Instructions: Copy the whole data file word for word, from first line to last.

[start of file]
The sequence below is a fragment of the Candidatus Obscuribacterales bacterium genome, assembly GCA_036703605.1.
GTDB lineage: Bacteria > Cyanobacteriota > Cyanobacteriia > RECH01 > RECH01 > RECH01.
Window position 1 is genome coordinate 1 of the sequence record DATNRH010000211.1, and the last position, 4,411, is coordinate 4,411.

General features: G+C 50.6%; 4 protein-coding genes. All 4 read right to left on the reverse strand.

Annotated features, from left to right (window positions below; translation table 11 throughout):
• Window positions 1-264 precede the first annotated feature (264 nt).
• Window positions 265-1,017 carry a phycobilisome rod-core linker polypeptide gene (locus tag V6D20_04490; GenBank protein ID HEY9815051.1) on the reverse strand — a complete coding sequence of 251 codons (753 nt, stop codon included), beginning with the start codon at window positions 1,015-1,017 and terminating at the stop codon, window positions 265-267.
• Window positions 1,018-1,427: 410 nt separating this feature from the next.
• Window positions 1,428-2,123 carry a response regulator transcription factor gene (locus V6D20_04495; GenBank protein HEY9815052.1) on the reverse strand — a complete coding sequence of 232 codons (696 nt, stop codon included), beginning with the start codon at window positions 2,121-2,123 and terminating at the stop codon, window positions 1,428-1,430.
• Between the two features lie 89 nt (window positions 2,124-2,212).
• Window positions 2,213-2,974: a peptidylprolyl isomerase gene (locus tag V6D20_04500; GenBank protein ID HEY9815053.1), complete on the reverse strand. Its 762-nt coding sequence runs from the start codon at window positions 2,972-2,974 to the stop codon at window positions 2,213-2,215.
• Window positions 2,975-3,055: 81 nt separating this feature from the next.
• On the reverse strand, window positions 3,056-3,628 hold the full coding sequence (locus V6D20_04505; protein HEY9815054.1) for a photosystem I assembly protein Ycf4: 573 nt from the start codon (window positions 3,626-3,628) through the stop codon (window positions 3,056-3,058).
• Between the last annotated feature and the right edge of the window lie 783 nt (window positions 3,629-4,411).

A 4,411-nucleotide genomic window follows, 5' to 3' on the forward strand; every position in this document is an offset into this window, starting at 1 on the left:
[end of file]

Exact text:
The sequence below is a fragment of the Candidatus Obscuribacterales bacterium genome, assembly GCA_036703605.1.
GTDB lineage: Bacteria > Cyanobacteriota > Cyanobacteriia > RECH01 > RECH01 > RECH01.
Window position 1 is genome coordinate 1 of the sequence record DATNRH010000211.1, and the last position, 4,411, is coordinate 4,411.

General features: G+C 50.6%; 4 protein-coding genes. All 4 read right to left on the reverse strand.

Annotated features, from left to right (window positions below; translation table 11 throughout):
• Window positions 1-264 precede the first annotated feature (264 nt).
• Window positions 265-1,017 carry a phycobilisome rod-core linker polypeptide gene (locus tag V6D20_04490; GenBank protein ID HEY9815051.1) on the reverse strand — a complete coding sequence of 251 codons (753 nt, stop codon included), beginning with the start codon at window positions 1,015-1,017 and terminating at the stop codon, window positions 265-267.
• Window positions 1,018-1,427: 410 nt separating this feature from the next.
• Window positions 1,428-2,123 carry a response regulator transcription factor gene (locus V6D20_04495; GenBank protein HEY9815052.1) on the reverse strand — a complete coding sequence of 232 codons (696 nt, stop codon included), beginning with the start codon at window positions 2,121-2,123 and terminating at the stop codon, window positions 1,428-1,430.
• Between the two features lie 89 nt (window positions 2,124-2,212).
• Window positions 2,213-2,974: a peptidylprolyl isomerase gene (locus tag V6D20_04500; GenBank protein ID HEY9815053.1), complete on the reverse strand. Its 762-nt coding sequence runs from the start codon at window positions 2,972-2,974 to the stop codon at window positions 2,213-2,215.
• Window positions 2,975-3,055: 81 nt separating this feature from the next.
• On the reverse strand, window positions 3,056-3,628 hold the full coding sequence (locus V6D20_04505; protein HEY9815054.1) for a photosystem I assembly protein Ycf4: 573 nt from the start codon (window positions 3,626-3,628) through the stop codon (window positions 3,056-3,058).
• Between the last annotated feature and the right edge of the window lie 783 nt (window positions 3,629-4,411).

A 4,411-nucleotide genomic window follows, 5' to 3' on the forward strand; every position in this document is an offset into this window, starting at 1 on the left: